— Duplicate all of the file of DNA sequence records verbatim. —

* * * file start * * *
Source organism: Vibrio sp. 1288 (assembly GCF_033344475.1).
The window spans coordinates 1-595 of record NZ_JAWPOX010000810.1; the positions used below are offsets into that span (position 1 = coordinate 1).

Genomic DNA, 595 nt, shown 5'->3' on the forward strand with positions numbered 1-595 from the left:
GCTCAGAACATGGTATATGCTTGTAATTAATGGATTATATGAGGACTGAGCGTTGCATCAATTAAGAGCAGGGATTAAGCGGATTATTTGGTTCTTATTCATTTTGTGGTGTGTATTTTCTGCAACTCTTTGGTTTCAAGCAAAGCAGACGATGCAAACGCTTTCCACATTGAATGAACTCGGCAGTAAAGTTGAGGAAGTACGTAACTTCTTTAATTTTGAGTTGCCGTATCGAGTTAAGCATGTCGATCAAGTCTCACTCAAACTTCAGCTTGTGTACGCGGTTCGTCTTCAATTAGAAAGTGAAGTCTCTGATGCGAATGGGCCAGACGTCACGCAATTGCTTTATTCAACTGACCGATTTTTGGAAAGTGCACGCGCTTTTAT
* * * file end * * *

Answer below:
Source organism: Vibrio sp. 1288 (assembly GCF_033344475.1).
The window spans coordinates 1-595 of record NZ_JAWPOX010000810.1; the positions used below are offsets into that span (position 1 = coordinate 1).

Genomic DNA, 595 nt, shown 5'->3' on the forward strand with positions numbered 1-595 from the left:
GCTCAGAACATGGTATATGCTTGTAATTAATGGATTATATGAGGACTGAGCGTTGCATCAATTAAGAGCAGGGATTAAGCGGATTATTTGGTTCTTATTCATTTTGTGGTGTGTATTTTCTGCAACTCTTTGGTTTCAAGCAAAGCAGACGATGCAAACGCTTTCCACATTGAATGAACTCGGCAGTAAAGTTGAGGAAGTACGTAACTTCTTTAATTTTGAGTTGCCGTATCGAGTTAAGCATGTCGATCAAGTCTCACTCAAACTTCAGCTTGTGTACGCGGTTCGTCTTCAATTAGAAAGTGAAGTCTCTGATGCGAATGGGCCAGACGTCACGCAATTGCTTTATTCAACTGACCGATTTTTGGAAAGTGCACGCGCTTTTAT